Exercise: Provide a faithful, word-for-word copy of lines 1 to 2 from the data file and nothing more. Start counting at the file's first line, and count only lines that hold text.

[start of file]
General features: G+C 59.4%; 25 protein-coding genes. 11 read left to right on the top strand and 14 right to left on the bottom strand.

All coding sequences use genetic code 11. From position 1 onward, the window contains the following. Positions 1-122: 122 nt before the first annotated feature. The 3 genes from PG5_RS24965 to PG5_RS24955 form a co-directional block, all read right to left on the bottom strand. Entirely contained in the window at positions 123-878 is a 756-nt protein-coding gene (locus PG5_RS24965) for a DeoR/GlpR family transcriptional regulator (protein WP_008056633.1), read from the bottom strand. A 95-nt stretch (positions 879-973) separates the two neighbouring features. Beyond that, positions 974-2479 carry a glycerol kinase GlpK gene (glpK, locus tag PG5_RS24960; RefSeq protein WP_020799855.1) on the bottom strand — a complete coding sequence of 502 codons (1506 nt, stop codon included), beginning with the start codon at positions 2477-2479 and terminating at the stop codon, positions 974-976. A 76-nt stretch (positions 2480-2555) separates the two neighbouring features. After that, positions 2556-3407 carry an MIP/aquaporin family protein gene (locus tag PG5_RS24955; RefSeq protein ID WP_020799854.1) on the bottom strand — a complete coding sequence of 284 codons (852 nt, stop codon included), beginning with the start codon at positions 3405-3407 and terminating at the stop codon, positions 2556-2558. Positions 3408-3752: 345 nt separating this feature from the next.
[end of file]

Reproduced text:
General features: G+C 59.4%; 25 protein-coding genes. 11 read left to right on the top strand and 14 right to left on the bottom strand.

All coding sequences use genetic code 11. From position 1 onward, the window contains the following. Positions 1-122: 122 nt before the first annotated feature. The 3 genes from PG5_RS24965 to PG5_RS24955 form a co-directional block, all read right to left on the bottom strand. Entirely contained in the window at positions 123-878 is a 756-nt protein-coding gene (locus PG5_RS24965) for a DeoR/GlpR family transcriptional regulator (protein WP_008056633.1), read from the bottom strand. A 95-nt stretch (positions 879-973) separates the two neighbouring features. Beyond that, positions 974-2479 carry a glycerol kinase GlpK gene (glpK, locus tag PG5_RS24960; RefSeq protein WP_020799855.1) on the bottom strand — a complete coding sequence of 502 codons (1506 nt, stop codon included), beginning with the start codon at positions 2477-2479 and terminating at the stop codon, positions 974-976. A 76-nt stretch (positions 2480-2555) separates the two neighbouring features. After that, positions 2556-3407 carry an MIP/aquaporin family protein gene (locus tag PG5_RS24955; RefSeq protein ID WP_020799854.1) on the bottom strand — a complete coding sequence of 284 codons (852 nt, stop codon included), beginning with the start codon at positions 3405-3407 and terminating at the stop codon, positions 2556-2558. Positions 3408-3752: 345 nt separating this feature from the next.